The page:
run out

(redirected from run out of something)

run (one) out (of some place)

To chase one away with force or the threat of force or punishment. The sheriff ran the bandits out of town last winter, but it looks like they're back again. The security guard ran us out before we could sneak into the warehouse.
See also: out, run

run out

1. To be depleted of something; to use or sell all of something that is available. Often followed by "of (something)." We better stop at the next exit to make sure we don't run out of gas. The store ran out of bottled water and canned food after the government issued their warning about the storm. Do we have any milk left or did we run out?
2. To leave for a brief period. I have to run out and do a couple of errands. Do you need anything? Will someone run out for some more hamburger buns?
3. To abandon a romantic relationship with one. Often followed by "on (someone)." I don't know what I'll do if Sarah runs out on me. I thought Jack really loved me, but he ran out as soon as I wasn't earning as much money as I used to.
See also: out, run

run out (on someone)

to depart and leave someone behind. My date ran out on me at the restaurant, and I had to pay the bill. Her boyfriend ran out when she needed him the most.
See also: out, run

run out

1. Become used up or exhausted, as in Our supplies have run out. [Late 1600s]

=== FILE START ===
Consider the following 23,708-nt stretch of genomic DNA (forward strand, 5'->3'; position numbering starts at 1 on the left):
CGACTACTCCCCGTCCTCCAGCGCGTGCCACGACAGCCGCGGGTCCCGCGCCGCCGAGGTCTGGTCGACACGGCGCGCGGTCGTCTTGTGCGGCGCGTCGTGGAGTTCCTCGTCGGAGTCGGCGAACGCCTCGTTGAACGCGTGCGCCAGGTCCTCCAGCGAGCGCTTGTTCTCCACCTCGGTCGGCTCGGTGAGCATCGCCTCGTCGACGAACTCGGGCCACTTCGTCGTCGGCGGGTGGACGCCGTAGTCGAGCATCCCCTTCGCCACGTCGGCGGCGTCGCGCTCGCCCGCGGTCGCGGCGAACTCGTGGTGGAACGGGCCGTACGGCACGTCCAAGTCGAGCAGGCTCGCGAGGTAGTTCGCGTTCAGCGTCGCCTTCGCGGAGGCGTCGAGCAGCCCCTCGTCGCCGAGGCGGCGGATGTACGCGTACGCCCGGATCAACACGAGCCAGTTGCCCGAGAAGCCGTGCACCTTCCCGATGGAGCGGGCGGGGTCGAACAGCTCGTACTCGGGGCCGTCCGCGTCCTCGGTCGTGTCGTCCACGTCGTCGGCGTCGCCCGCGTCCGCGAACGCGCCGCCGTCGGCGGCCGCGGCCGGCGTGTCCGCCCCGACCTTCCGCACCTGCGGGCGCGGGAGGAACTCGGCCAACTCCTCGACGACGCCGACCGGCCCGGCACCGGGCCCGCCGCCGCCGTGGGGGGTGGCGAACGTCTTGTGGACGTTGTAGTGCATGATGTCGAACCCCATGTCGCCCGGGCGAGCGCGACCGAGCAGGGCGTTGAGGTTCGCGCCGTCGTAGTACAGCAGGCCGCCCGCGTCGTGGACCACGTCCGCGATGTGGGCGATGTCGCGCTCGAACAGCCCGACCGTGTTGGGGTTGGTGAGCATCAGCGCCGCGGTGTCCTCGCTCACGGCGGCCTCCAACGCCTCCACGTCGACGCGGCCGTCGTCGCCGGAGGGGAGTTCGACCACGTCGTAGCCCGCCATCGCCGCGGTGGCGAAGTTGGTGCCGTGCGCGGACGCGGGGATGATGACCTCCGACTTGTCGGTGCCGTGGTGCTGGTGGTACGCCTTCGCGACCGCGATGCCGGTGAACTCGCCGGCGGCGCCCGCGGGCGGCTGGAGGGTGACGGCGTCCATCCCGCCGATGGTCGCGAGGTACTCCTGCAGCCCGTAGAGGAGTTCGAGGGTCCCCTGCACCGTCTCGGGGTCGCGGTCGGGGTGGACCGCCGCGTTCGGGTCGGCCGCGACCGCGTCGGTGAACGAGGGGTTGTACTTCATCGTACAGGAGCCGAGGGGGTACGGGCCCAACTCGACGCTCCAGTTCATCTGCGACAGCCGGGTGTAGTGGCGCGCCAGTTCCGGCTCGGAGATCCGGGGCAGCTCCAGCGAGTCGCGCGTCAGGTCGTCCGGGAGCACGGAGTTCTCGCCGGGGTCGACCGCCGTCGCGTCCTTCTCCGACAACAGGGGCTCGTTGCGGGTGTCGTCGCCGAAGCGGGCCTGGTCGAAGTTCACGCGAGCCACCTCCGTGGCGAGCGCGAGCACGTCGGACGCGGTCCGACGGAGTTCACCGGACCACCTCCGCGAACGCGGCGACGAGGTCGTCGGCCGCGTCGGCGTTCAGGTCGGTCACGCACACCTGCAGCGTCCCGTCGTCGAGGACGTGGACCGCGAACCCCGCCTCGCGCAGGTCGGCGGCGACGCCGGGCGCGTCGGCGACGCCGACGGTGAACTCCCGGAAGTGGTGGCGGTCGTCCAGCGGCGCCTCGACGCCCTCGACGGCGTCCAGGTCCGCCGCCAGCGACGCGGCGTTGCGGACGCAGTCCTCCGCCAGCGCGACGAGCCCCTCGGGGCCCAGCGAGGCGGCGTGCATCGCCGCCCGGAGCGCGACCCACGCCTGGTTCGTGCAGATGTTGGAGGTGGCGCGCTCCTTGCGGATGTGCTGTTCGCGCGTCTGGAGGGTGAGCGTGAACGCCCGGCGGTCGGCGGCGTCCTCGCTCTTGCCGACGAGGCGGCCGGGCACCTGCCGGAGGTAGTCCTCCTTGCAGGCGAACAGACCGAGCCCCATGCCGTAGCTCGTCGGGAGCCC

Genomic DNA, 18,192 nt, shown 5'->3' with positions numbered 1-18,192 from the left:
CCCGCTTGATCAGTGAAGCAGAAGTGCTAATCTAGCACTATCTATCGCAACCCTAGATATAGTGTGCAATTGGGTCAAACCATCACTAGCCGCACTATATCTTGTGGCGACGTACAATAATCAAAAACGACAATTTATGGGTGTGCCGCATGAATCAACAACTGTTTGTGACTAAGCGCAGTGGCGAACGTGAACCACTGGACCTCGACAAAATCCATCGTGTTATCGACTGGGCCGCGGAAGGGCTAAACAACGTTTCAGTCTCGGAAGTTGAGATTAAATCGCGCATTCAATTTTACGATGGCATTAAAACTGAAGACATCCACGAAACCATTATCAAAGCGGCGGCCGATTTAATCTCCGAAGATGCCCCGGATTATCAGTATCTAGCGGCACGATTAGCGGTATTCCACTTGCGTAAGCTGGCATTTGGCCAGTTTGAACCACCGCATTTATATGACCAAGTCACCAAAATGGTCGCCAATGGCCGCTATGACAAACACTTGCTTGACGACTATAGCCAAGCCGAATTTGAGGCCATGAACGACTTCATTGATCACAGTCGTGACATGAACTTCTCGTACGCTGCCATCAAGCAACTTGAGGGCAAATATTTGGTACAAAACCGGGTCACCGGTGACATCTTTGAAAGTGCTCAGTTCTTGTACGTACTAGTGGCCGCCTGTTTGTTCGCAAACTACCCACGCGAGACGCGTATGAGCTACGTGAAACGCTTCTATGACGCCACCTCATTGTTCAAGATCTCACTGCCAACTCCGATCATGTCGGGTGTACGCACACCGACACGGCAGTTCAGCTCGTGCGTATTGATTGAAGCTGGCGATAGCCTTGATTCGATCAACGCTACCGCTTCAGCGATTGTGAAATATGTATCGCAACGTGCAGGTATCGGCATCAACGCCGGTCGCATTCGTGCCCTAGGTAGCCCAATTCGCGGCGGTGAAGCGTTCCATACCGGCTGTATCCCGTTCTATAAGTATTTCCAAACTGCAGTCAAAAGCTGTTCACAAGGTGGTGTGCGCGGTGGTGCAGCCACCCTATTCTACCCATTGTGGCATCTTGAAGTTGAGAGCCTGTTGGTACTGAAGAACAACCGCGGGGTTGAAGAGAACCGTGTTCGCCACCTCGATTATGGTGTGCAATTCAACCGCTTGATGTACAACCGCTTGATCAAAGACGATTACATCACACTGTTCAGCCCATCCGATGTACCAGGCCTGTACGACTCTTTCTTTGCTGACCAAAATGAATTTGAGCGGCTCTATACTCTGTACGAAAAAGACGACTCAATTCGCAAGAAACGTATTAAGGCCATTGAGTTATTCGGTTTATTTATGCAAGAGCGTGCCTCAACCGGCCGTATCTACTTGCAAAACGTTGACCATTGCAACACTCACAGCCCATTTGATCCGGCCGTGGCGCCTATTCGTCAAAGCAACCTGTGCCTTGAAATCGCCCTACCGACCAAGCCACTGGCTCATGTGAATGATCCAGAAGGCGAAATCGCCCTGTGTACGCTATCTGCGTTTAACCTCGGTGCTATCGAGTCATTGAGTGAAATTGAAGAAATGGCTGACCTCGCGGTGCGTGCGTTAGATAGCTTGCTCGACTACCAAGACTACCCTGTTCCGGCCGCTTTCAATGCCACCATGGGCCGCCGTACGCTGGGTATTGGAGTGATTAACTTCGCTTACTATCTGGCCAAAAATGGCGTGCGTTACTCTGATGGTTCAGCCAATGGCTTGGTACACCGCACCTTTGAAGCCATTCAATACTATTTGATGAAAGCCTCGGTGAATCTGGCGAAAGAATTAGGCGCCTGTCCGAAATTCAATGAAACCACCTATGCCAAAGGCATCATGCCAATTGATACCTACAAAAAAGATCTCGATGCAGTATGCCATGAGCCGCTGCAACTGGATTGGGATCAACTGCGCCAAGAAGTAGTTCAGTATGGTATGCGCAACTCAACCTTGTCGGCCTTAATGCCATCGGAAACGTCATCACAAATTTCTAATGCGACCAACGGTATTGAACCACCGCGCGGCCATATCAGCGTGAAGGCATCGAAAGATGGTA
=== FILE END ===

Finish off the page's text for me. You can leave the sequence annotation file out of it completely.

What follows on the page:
2. Compel to leave; see run off, def. 5.
3. Become void, expire, as in Our renter's insurance ran out last month. [c. 1300] Also see run out of; run out on.
See also: out, run

run out on

Desert, abandon, as in He's run out on the family. [First half of 1900s]
See also: on, out, run

run out

v.
1. To hasten on foot to an exterior or distant place: Let's run out to the lake and swim.
2. To make a brief trip to fetch or buy something, especially by car: I'll run out for some more beer.
3. To be used until nothing remains: Our supplies finally ran out and we had nothing to eat.
4. To use something until there is none left: I think we've run out of toothpaste. Bring enough money so that you don't run out before your return.
5. To compel someone to leave by force or threat: The sheriff ran the gangsters out of town. We sneaked into the yard to get the ball, and a pair of vicious dogs ran us out.
6. To become void, especially through the passage of time: Our insurance policy will run out next week.
See also: out, run